THE PMA PARTICIPATES IN THE 2ND LATAM AND CARIBBEAN PORTS AND LOGISTICS SUMMIT.

“The great challenge of Panama and the role of the port sector in the competitiveness” – topic developed by Mrs. Guimara Tuñón, Deputy Director of Ancillary Maritime Industries opened the first day of sessions of the 2ND LATAM AND CARIBBEAN PORTS AND LOGISTICS SUMMIT. Mrs. Tuñón, who spoke on behalf of Mr. Jorge Barakat Pitty, Administrator of the Panama Maritime Authority (PMA), addressed the participants of the summit who were gathered during a couple of days, in Panama City.

Mrs. Tuñón’s lecture – that was developed within the framework “Government Prospects and Panorama in the Region” – stressed the commitment to the future of our country, in the port sector. Equally, her lecture explained the current level of development and competitiveness in which our nation is involved, according to the World Economic Forum.

Other guidelines that Mrs. Tuñón developed during her intervention replied to questions about the how and where, the domestic industry is impacted by the maritime sector; furthermore, Mrs. Tuñón explained some of the future strategies of the PMA. In this regard, Tuñón also added that there are four main areas that mark the development of this institution.

First of all, the promotion of a project in Puerto Armuelles, that seeks the implementation of a business model, which is being elaborated, where the Atlantic Ocean with the Pacific Ocean communicate with each other; the hallmark of this project must be its sustainability and the positive impact on the region and on the whole industry sector.  Secondly, the implementation of a multipurpose port terminal in the port of Vacamonte, which will carry out other activities than just fishing, but that are in line with it.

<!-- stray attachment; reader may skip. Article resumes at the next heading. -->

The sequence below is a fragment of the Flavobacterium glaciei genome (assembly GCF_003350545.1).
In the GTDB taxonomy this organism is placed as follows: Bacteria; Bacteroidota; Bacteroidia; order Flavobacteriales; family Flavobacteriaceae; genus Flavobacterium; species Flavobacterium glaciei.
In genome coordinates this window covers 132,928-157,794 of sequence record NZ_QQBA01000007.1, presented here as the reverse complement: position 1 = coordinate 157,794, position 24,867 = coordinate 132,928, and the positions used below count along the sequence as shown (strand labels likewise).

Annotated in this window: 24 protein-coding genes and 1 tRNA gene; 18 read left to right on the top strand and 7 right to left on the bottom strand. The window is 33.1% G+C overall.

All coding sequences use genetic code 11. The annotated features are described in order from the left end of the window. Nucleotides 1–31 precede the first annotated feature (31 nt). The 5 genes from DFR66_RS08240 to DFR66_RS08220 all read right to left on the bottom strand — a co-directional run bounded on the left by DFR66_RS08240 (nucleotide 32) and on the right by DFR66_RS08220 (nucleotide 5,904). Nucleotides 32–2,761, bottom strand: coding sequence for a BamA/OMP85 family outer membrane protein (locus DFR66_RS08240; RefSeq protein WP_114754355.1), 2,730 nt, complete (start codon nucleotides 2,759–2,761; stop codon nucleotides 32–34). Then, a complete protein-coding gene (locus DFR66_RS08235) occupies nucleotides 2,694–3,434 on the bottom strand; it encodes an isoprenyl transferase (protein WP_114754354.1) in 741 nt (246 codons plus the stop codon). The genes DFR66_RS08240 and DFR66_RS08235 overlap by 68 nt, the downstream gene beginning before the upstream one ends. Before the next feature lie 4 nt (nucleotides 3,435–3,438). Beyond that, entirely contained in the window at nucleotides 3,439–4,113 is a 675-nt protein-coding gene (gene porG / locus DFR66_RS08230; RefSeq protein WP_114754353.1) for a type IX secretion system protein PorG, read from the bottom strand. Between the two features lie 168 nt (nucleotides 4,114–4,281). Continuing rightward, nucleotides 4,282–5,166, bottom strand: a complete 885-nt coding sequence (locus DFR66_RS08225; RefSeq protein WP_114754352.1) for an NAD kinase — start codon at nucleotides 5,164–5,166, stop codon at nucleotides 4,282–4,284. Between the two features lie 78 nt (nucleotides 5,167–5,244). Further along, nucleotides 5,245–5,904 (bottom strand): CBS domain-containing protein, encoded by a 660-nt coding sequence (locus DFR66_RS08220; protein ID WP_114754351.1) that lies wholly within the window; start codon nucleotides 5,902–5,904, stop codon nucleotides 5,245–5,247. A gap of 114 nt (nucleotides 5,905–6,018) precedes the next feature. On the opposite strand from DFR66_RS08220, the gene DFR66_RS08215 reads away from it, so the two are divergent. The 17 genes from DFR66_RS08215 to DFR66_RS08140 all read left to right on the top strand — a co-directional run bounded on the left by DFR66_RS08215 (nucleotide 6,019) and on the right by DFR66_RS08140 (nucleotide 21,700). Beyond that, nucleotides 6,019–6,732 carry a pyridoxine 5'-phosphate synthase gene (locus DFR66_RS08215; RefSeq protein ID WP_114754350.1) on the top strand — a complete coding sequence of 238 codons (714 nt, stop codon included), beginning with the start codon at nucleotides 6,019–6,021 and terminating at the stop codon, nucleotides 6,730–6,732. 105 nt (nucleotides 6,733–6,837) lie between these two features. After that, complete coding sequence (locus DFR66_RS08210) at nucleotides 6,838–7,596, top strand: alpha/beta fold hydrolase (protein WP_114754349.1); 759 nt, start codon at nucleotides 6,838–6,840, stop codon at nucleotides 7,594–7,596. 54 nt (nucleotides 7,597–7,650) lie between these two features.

The third main area of development planned by the Panama Maritime Authority is the development of two quaysides for the ancillary maritime industries, one in Panama (Province) and another one in Colon (Province). These two quaysides will provide the appropriate conditions and will meet the requirements for each ancillary service. This area aims to provide added value to the operations conducted by this entity.
Finally, the completion of a project of internal cabotage between minor ports, where diverse facilities will be developed that benefit the ports, the transportation of goods and the tourism industry.

Mrs. Tuñón remarked that “the PMA does not want to take for granted a single solution. On the contrary, it plans to carry out all projects based on well-founded studies that grant them sustainability and on a proper planning that makes more competitive the Panamanian market.”

The 2ND LATAM AND CARIBBEAN PORTS AND LOGISTICS SUMMIT focuses on the analysis of ongoing projects, and the analysis of those that are being planned; it also analyzes the new public policies and strategies of logistics competitiveness in the port industry. The participants of the summit will discuss the future of the ports in Latin America and the Caribbean from a private and governmental standpoint; they will also address other issues such as: the analysis of the port industry in Latin America and the Caribbean, financing and insurance, port productivity and efficiency, the analysis of the port oversizing in the region and the need for specialized power terminals.